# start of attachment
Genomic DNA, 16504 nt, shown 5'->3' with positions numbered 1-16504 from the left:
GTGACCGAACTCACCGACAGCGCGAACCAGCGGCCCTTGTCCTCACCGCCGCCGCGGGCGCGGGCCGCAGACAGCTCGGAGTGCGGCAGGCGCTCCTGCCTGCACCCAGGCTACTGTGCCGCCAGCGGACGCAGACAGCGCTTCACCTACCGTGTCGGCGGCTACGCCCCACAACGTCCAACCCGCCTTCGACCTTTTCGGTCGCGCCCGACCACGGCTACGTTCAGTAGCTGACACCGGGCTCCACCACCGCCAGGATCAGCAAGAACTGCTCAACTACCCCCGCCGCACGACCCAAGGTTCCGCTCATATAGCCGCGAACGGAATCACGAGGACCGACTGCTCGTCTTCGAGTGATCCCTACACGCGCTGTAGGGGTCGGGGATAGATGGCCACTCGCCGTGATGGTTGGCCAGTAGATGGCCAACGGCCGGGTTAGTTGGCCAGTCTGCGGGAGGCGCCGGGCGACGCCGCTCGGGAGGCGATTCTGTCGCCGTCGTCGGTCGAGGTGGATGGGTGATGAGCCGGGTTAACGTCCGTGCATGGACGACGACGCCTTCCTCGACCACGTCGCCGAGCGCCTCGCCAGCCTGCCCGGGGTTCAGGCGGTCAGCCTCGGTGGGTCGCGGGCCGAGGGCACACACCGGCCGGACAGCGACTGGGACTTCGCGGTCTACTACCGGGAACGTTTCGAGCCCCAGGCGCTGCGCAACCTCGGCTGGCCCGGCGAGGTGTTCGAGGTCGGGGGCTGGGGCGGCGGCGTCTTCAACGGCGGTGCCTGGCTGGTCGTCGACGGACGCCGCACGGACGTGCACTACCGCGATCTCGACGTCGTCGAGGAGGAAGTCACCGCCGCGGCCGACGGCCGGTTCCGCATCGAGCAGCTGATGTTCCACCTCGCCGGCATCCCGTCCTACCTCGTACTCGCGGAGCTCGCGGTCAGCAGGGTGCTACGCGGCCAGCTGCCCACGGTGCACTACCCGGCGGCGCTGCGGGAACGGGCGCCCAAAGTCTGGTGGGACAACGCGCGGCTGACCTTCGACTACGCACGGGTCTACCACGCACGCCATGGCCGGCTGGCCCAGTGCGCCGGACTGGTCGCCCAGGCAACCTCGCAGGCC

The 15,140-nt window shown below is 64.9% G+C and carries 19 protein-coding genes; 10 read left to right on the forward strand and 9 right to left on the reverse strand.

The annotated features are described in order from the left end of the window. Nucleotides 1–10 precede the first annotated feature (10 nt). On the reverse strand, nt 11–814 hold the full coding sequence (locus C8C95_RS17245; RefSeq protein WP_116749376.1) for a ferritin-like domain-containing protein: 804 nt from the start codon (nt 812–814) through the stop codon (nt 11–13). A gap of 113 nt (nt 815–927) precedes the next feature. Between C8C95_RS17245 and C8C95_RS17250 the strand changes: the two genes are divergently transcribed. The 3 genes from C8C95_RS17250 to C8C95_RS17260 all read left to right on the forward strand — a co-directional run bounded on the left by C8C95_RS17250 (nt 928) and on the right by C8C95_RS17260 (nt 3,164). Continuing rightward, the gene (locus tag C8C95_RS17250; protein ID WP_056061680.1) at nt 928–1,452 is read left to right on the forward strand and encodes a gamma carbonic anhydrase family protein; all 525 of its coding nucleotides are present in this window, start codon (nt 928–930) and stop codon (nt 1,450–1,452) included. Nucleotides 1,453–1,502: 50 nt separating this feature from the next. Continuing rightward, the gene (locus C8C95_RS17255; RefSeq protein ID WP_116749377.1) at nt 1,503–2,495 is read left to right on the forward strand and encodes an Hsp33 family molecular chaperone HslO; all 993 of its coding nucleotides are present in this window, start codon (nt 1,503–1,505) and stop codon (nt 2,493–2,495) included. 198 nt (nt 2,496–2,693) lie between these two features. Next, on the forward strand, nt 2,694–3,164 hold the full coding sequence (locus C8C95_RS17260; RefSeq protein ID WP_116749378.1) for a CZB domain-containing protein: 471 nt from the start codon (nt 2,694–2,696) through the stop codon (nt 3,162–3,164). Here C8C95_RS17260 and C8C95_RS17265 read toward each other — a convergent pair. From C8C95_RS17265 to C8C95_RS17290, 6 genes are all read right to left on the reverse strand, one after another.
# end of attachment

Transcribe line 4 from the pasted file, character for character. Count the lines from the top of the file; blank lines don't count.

The annotated features are described in order from the left end of the window. Nucleotides 1–10 precede the first annotated feature (10 nt). On the reverse strand, nt 11–814 hold the full coding sequence (locus C8C95_RS17245; RefSeq protein WP_116749376.1) for a ferritin-like domain-containing protein: 804 nt from the start codon (nt 812–814) through the stop codon (nt 11–13). A gap of 113 nt (nt 815–927) precedes the next feature. Between C8C95_RS17245 and C8C95_RS17250 the strand changes: the two genes are divergently transcribed. The 3 genes from C8C95_RS17250 to C8C95_RS17260 all read left to right on the forward strand — a co-directional run bounded on the left by C8C95_RS17250 (nt 928) and on the right by C8C95_RS17260 (nt 3,164). Continuing rightward, the gene (locus tag C8C95_RS17250; protein ID WP_056061680.1) at nt 928–1,452 is read left to right on the forward strand and encodes a gamma carbonic anhydrase family protein; all 525 of its coding nucleotides are present in this window, start codon (nt 928–930) and stop codon (nt 1,450–1,452) included. Nucleotides 1,453–1,502: 50 nt separating this feature from the next. Continuing rightward, the gene (locus C8C95_RS17255; RefSeq protein ID WP_116749377.1) at nt 1,503–2,495 is read left to right on the forward strand and encodes an Hsp33 family molecular chaperone HslO; all 993 of its coding nucleotides are present in this window, start codon (nt 1,503–1,505) and stop codon (nt 2,493–2,495) included. 198 nt (nt 2,496–2,693) lie between these two features. Next, on the forward strand, nt 2,694–3,164 hold the full coding sequence (locus C8C95_RS17260; RefSeq protein ID WP_116749378.1) for a CZB domain-containing protein: 471 nt from the start codon (nt 2,694–2,696) through the stop codon (nt 3,162–3,164). Here C8C95_RS17260 and C8C95_RS17265 read toward each other — a convergent pair. From C8C95_RS17265 to C8C95_RS17290, 6 genes are all read right to left on the reverse strand, one after another.